When the truth is found...to be lies. Of all the classic rock references I have made in my RM column, I think Jefferson Airplane is the most unique... and the most relevant to current market conditions. The broad array of red figures on my screen this morning -- every global market that I track is in the red today, and only the VIX volatility index is in the green -- is an indication that the markets' blistering pace in the first half -- the S&P 500 rose 15.2% in the first half -- was just a mirage.
Does that mean that you should dump all your stocks and go to cash? No, of course not. But the drastic nature of such a move belies the truth surrounding its logic. The reason not to dump your stocks is not because they are under- or even fairly-valued, it is because cash and its fixed income friends -- the 10-year U.S. Treasury note is the benchmark there -- are essentially worthless.
I use Bloomberg's U.S Rates & Bonds tab as my go-to source for the money and bond markets, and it is sad reading today. How did we end up in a world in which the 10-year UST is trading at 1.29%. Who thinks that is an attractive return for lending money to the drunken-sailor-spending, feckless U.S. Treasury? I don't. But if your alternative is to pour money into equities at cycle-high valuations, maybe it makes sense to take some money off the table, and hence the incredible rally in U.S. Treasury bonds in the past six weeks.
It makes no sense to me. It is a "lesser of two evils" trade and I don't invest my or my clients' money in such trades. I buy things that are undervalued. And I try to short things that are overvalued.
The best way to short the overvalued U.S. equity market is to find an incredibly overvalued name in an incredibly overvalued sector, and take profits as the soufflé starts to deflate. Tesla (TSLA) is still my favorite trade there. I am adding to my short position as the stock justifiably falls this week. Tesla is now down more than 10% this year against the backdrop of an overall market, as measured by the S&P 500 that is still, even after today's decline, up 14.5% year-to-date. That is a very difficult dichotomy for professional fund managers. No matter how much they may love Elon it is very hard for the average performance-obsessed manager to own a "loser." Two quarters is more than enough time for that dynamic to play out.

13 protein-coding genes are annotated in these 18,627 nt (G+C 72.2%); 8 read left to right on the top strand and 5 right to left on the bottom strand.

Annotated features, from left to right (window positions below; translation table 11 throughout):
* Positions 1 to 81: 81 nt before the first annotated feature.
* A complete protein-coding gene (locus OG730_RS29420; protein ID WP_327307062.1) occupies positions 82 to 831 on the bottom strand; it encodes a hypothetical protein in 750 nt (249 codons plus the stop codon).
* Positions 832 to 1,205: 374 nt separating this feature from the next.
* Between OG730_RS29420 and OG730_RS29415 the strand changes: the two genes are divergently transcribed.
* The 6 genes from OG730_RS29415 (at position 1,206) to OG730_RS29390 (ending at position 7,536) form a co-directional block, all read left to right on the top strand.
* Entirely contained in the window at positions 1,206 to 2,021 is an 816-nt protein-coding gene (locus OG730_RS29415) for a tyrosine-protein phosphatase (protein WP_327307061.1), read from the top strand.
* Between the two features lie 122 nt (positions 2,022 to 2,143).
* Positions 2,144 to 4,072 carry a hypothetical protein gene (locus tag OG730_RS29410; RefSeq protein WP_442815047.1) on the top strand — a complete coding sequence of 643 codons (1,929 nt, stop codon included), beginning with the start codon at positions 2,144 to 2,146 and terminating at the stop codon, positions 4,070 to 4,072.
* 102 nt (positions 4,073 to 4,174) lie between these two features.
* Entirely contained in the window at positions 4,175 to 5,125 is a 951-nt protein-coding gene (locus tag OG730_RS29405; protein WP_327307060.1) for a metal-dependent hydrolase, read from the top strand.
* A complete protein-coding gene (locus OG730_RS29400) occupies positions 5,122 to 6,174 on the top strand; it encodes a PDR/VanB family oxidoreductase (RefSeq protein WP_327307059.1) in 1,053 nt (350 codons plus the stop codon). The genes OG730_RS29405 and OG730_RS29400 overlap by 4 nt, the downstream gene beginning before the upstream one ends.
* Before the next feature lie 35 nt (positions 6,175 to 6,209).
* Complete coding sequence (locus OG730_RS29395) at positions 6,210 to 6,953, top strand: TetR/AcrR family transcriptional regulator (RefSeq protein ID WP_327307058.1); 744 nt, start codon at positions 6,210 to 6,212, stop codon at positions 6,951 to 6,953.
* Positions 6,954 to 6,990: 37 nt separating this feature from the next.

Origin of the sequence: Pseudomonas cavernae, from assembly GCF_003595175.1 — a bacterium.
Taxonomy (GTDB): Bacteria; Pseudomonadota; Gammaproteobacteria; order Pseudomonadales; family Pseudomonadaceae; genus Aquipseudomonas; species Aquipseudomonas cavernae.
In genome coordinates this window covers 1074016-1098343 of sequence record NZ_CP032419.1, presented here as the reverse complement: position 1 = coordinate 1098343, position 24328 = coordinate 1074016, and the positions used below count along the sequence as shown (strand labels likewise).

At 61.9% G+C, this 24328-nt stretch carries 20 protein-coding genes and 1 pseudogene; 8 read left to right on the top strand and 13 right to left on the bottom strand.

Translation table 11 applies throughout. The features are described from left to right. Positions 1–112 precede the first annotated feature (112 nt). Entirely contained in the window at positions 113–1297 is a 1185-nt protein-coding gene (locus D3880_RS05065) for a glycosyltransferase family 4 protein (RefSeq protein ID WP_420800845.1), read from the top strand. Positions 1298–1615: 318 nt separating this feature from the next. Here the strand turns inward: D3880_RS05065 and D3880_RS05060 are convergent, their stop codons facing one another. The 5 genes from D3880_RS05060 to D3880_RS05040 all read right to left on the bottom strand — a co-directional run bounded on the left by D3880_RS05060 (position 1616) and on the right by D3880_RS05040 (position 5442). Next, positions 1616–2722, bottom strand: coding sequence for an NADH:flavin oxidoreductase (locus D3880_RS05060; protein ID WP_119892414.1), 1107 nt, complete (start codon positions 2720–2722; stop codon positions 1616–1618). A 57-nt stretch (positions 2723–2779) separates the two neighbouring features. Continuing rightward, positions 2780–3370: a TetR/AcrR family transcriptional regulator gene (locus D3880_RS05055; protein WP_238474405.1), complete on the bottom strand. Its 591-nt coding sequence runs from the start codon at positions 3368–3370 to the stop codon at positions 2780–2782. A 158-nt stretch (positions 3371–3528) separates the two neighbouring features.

Conversely, I just keep scratching my head at the movements of the U.S. Treasury market against the backdrop of the Biden Administration's extraordinary and unprecedented bout of government spending. It just does not compute. So, I play that via (TTT) , ProShares UltraPro Short 20+ Year Treasury ETF. TTT is getting cheaper this week, and I am buying more and averaging down.
So, buy things that are undervalued and sell things that are overvalued. That makes sense, but I take the temperature of all markets at all times, even if I don't play them. So keep one eye on crypto here. The Nasdaq may be overvalued, but Bitcoin -- and the other cryptos -- simply cannot be valued. Anyone who claims otherwise is lying to you. It is not a value judgment, it is a valuation judgment. So, watch Bitcoin -- down 6.5% today to $32,500 as of this writing -- as a proxy for the risk tolerance of the average market participant. As that falls, so will valuations. Always have, always will. Be careful out there.